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Do you feel like you are always waiting for the next bad thing to happen?  Do you feel like you are always on guard and anxious?  Does your heart feel like it is beating out of your chest? Why might you feel this way? After enduring trauma, the world is experienced with a different nervous system. This nervous system has an altered perception of risk and safety. With this nervous system, the body’s survival mechanism starts working against us.

Every second of every day, the brain is taking in sensory information from the outside world through the five senses: sight, sound, smell, taste, and touch. This process happens without conscious effort. Think of it like the TSA scanners at the airport; your brain is scanning everything that comes through. Is it dangerous, or is it safe? If the incoming information is perceived as a threat to survival, the amygdala (a part of the brain) signals the release of stress hormones, which increases the heart rate, breathing rate, and blood pressure. This prepares us, as human beings, to fight or run away from the danger. By either fighting or running away from what puts us in danger, we are able to end the threat. Once the danger has passed and we are safe, the body will return to its normal state.  It will no longer secrete the stress hormones, thus allowing the heart rate, breathing rate, and blood pressure to return to normal. The nervous system is reset, and our bodies return to a state of equilibrium.

If the normal response is blocked (a person is unable to fight or run away), the brain keeps secreting stress hormones and sending off the alarms that the threat is imminent.

Such efforts to fight or run away are thwarted in incidences of rape, childhood physical/emotional/sexual abuse, war, automobile accidents, domestic violence, or when being held/strapped down (even in an effort to help or protect; i.e., medical or evacuation reasons). This is when trauma occurs.

Being able to move away from the threat and protect one’s self is the crucial marker in determining if the horrific event will leave a long-lasting wound. Otherwise, the body cannot return to its normal state of equilibrium. The individual now lives in a constant state of disequilibrium. The nervous system does not reset, and the body is constantly triggered to defend itself, feeling on guard, agitated, and aroused. Because of the trauma, the brain now misinterprets whether situations or people are safe or unsafe. The brain will continue to send signals to the body to escape a threat that no longer exists. In this state, it is difficult to control emotions and impulses.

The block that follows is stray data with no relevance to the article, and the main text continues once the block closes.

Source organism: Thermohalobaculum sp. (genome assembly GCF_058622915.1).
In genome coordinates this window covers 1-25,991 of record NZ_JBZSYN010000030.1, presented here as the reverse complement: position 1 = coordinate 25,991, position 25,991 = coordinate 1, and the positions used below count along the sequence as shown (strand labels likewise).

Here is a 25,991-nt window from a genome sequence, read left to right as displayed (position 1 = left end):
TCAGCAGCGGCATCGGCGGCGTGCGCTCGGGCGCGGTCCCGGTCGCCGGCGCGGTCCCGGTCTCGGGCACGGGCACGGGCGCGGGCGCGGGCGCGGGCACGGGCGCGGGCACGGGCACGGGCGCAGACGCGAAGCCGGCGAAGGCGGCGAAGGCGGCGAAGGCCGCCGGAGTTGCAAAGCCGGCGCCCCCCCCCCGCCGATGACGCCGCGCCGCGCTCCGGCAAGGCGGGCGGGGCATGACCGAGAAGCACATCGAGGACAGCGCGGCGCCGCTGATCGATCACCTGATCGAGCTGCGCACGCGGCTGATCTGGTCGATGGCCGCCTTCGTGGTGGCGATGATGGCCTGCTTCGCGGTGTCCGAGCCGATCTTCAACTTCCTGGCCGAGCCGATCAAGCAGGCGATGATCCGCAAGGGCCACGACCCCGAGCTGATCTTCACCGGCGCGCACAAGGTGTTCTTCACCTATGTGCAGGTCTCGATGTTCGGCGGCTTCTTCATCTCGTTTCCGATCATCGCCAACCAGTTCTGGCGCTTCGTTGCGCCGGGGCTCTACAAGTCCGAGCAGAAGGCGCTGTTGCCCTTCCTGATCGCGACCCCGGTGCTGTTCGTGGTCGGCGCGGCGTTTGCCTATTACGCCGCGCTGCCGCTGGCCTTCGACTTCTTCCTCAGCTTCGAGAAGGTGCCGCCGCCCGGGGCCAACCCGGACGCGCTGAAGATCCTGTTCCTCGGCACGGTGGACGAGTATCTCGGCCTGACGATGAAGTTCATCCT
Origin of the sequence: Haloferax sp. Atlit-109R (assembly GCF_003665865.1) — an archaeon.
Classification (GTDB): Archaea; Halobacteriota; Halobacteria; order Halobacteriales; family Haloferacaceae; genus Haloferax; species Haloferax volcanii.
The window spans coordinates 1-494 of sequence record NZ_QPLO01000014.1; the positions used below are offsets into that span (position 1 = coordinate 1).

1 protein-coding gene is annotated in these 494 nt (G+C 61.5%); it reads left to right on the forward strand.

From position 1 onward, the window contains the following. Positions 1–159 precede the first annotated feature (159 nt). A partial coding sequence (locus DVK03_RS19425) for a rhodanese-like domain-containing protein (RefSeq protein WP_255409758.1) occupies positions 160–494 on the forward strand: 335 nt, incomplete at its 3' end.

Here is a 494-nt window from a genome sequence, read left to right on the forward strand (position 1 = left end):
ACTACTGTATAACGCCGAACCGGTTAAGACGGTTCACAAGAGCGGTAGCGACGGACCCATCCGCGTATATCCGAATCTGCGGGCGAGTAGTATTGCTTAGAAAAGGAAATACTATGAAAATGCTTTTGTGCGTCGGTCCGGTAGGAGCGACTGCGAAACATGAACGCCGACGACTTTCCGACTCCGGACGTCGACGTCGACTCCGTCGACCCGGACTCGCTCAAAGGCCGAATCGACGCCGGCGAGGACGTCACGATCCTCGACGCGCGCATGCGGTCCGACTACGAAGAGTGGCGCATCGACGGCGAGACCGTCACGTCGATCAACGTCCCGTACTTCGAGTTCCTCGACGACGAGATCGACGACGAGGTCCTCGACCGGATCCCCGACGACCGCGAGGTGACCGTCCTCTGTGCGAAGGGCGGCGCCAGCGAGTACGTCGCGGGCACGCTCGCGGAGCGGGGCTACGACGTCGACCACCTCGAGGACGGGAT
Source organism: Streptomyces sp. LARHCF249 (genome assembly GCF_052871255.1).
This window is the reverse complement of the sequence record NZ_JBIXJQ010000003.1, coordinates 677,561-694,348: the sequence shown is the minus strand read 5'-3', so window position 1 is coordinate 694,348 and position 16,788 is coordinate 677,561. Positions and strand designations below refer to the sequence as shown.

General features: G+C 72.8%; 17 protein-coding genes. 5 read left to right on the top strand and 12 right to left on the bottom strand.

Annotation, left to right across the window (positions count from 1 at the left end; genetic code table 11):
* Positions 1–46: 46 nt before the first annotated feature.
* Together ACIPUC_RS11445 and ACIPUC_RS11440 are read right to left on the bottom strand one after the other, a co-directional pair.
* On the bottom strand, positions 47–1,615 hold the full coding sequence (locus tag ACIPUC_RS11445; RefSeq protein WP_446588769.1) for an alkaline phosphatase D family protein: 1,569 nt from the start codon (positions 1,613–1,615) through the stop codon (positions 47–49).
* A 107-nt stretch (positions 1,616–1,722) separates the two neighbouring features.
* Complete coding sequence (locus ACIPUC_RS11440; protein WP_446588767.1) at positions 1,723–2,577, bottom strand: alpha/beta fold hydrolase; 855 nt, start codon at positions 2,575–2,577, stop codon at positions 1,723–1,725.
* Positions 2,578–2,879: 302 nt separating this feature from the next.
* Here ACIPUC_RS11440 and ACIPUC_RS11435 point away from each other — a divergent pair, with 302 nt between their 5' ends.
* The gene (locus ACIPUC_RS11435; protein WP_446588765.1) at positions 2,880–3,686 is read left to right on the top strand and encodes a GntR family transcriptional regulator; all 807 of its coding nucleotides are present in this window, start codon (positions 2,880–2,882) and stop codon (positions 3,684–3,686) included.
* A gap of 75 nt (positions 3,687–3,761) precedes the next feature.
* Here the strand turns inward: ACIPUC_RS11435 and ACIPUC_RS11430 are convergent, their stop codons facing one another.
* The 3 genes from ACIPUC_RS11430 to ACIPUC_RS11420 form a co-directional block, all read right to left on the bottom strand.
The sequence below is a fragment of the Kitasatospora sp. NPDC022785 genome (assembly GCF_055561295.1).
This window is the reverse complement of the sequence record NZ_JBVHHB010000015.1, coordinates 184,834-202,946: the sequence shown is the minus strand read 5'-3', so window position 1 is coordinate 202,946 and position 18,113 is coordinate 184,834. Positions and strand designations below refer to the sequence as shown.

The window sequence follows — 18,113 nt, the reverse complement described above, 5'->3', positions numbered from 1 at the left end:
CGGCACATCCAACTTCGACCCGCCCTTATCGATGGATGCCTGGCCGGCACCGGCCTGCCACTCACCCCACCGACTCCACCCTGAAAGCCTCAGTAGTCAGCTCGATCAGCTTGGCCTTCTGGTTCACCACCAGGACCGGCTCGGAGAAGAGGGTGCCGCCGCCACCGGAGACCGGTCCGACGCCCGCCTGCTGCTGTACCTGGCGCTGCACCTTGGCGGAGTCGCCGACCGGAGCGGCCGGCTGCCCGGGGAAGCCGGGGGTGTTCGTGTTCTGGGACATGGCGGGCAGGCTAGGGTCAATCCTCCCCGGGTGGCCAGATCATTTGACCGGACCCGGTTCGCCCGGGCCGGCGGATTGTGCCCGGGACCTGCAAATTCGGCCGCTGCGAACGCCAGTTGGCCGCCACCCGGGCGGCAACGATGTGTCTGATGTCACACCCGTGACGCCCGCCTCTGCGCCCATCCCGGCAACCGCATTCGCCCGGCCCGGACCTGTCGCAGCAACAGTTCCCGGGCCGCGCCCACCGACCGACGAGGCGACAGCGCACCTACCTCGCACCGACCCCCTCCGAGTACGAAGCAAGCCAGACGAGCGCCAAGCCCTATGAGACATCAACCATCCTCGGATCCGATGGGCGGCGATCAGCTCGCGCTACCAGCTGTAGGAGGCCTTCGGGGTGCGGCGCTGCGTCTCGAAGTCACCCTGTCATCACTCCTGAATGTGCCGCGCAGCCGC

To effectively cope with past trauma, it is crucial to give attention to both the mind and body.  Research from brain scans have proven that during a flashback or dissociation, the parts of the brain that are responsible for mental processing of trauma are deactivated, thus resulting in the individual’s inability to think, focus, or orientate.

Healing and recovery from trauma requires attention to what is happening in the body, as well as the interpretations being made in the mind. Putting the memories into a narrative links the mind/body gap which helps eliminate the hyper arousal within the body and allows the traumatic event to stay in the past – knowing that it is over and you have survived.

Originally published in Healthy Cells Magazine
by Tonya L. Bassett, LCSW, CADC, CTT